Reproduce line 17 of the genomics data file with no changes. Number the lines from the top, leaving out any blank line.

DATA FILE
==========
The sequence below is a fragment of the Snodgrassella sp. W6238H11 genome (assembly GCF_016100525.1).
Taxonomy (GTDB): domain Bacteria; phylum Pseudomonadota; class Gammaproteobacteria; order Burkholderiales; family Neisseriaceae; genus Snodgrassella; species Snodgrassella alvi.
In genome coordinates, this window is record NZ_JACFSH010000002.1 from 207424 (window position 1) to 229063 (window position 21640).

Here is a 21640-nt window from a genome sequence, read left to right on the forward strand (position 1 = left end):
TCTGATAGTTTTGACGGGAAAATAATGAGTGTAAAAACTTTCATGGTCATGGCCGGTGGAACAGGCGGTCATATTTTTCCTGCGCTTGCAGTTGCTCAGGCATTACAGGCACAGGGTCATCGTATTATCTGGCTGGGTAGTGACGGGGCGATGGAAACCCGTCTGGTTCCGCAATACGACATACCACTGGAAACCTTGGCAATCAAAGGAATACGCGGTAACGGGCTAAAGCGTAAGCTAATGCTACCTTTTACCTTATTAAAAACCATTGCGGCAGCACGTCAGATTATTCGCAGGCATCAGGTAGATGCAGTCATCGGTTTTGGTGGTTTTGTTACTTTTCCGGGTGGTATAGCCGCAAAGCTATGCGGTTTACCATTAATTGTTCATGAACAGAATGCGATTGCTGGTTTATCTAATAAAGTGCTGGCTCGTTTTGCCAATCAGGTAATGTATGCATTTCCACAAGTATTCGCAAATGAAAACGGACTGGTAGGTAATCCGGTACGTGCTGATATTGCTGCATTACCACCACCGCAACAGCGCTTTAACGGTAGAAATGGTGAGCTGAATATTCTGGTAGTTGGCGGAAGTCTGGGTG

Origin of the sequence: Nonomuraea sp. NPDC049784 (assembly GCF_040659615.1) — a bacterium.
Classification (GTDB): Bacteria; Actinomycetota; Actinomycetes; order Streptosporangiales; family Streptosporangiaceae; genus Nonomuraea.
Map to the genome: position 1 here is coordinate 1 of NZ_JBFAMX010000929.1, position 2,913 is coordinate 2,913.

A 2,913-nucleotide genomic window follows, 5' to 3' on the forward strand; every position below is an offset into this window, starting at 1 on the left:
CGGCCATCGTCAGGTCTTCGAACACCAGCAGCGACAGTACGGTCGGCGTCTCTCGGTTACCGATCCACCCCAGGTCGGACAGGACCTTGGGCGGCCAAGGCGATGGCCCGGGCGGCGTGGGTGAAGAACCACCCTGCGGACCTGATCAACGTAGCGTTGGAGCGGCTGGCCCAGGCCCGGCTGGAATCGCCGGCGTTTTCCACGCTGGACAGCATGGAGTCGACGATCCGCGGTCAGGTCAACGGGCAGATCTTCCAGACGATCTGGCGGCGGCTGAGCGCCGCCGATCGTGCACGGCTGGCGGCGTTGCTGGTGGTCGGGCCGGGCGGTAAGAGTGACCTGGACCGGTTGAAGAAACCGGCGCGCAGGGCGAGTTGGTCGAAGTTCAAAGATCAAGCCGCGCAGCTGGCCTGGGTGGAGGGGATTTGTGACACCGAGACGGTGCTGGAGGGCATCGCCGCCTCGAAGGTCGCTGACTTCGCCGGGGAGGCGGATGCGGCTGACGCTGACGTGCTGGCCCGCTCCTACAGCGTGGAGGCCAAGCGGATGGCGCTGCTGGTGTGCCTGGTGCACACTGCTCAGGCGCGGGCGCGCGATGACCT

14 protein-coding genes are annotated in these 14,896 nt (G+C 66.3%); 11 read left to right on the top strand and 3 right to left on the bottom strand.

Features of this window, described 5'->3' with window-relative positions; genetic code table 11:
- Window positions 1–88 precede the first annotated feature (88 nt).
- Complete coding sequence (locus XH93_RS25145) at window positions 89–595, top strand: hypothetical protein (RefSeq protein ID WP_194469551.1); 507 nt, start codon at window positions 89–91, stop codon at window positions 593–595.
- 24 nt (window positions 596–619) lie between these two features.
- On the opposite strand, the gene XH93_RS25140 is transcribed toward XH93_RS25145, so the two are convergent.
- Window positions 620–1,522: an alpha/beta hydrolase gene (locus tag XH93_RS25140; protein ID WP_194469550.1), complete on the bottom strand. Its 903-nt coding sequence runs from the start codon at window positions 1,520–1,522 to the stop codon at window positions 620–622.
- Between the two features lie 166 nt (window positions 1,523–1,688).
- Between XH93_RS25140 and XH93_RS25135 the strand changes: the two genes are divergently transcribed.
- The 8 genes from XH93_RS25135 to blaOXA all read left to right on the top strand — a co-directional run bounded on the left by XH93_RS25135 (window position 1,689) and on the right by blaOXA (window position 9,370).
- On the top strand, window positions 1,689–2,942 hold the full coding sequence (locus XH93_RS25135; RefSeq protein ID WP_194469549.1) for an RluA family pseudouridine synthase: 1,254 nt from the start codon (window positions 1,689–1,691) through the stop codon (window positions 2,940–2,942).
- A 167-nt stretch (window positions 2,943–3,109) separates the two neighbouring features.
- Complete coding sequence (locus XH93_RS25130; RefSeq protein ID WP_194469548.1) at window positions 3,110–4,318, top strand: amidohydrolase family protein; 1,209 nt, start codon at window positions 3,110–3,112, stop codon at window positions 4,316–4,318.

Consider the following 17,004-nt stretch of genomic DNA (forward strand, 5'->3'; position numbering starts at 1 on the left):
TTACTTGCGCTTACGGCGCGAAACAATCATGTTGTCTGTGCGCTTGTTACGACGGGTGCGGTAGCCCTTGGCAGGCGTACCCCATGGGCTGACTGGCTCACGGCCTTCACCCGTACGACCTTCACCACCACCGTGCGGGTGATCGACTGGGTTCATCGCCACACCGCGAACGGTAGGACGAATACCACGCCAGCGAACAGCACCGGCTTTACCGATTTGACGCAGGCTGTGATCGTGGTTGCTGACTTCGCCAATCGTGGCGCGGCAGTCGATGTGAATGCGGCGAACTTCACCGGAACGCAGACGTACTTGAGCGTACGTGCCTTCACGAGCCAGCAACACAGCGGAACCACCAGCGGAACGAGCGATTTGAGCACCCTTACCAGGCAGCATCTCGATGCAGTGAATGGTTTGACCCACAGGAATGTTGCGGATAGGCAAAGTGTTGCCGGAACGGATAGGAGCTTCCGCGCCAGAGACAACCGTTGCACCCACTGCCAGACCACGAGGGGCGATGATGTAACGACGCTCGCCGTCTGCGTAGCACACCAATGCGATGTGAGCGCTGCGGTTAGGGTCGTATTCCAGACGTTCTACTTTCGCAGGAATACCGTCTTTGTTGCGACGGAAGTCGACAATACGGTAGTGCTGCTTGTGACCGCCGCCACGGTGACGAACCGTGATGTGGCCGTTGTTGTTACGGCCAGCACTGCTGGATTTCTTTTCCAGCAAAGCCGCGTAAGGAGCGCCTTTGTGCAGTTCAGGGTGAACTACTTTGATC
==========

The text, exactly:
- Window positions 620–1,522: an alpha/beta hydrolase gene (locus tag XH93_RS25140; protein ID WP_194469550.1), complete on the bottom strand. Its 903-nt coding sequence runs from the start codon at window positions 1,520–1,522 to the stop codon at window positions 620–622.